When you create the skin for DNN, essentially you are creating a "master page", so to speak. So, when you do create your 'skin', when you layout your page, you're really using just one skin layout for your whole site.
If your home page differs from the rest your content pages, you don't need to create two whole skins, but you do need to make two layouts. The difference will be in the midsection of your content. Your one skin will have two HTML files that will convert into two .ascx files when your skin is parsed and included in to your portal (if you're creating your skin through HTML. If you're doing straight .ascx, then you'll layout two .ascx files).
It's all in how you layout the ContentPane pane, which must be in your layouts. For your home page, it will be in a different spot then in content pages. For example, if your home page has a rotator below the header and a single section without a sidebar so content is full width, then a footer below, then your ContentPane will be in the middle at full width.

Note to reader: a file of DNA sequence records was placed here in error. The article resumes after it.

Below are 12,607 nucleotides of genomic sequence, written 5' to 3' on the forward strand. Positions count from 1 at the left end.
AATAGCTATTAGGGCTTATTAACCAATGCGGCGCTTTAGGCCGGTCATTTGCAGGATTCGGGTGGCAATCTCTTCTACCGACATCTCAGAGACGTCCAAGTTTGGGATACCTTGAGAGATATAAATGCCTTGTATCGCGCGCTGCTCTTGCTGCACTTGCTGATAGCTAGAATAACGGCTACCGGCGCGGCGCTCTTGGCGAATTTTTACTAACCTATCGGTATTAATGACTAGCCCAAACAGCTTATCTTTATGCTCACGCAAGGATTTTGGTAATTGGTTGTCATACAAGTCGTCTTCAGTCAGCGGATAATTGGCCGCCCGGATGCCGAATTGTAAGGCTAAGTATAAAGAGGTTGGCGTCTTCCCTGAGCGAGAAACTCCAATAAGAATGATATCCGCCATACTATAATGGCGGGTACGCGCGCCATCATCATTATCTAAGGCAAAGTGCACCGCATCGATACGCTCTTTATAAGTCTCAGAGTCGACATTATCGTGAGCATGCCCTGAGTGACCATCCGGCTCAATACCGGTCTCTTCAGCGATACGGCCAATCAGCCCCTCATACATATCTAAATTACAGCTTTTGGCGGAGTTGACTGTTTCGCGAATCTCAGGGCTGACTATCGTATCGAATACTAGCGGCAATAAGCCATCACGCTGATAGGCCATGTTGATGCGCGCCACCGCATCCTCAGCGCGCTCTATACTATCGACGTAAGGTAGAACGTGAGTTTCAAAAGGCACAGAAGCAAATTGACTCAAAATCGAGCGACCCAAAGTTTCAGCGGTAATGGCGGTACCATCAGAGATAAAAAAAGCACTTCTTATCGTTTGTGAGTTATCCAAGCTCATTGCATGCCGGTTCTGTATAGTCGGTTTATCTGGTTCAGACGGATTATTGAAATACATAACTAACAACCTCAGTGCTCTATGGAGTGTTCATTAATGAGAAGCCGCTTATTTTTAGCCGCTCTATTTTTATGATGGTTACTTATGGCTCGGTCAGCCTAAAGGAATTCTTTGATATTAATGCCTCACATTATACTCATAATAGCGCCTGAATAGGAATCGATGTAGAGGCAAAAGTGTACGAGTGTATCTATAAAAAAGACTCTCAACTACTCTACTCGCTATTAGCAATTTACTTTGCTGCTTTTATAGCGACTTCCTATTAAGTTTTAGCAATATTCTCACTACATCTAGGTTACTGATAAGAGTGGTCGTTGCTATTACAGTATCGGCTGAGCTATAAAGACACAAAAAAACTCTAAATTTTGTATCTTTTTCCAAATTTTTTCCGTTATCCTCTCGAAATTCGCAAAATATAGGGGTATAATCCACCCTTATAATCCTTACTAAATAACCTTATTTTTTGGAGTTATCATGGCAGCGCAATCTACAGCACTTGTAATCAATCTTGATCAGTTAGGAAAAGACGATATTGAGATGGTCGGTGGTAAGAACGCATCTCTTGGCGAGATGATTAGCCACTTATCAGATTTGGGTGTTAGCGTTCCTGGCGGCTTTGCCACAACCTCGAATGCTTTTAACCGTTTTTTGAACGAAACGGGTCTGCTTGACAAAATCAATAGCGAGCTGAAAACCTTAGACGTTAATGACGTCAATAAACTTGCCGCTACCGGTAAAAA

Then, your content pages may have the same header and footer, but a sidebar on the left or right (or both, which you can do on a single content page and not have them both show unless you use them). So then you layout the page to have a ContentPane be floated left(or right) and have the sidebar float right(or left).
Basically, you're using the same workflow to layout a static site, but keeping in mind that content panes will be used based on positioning of content.
May I suggest you listen to some of the DotNetNuke videos that Chris Hammond does from DotNetNuke. They are done in full-blown detail and step you through every facet of skinning, from HTML simple with adding tokens, to straight .ascx and using registers.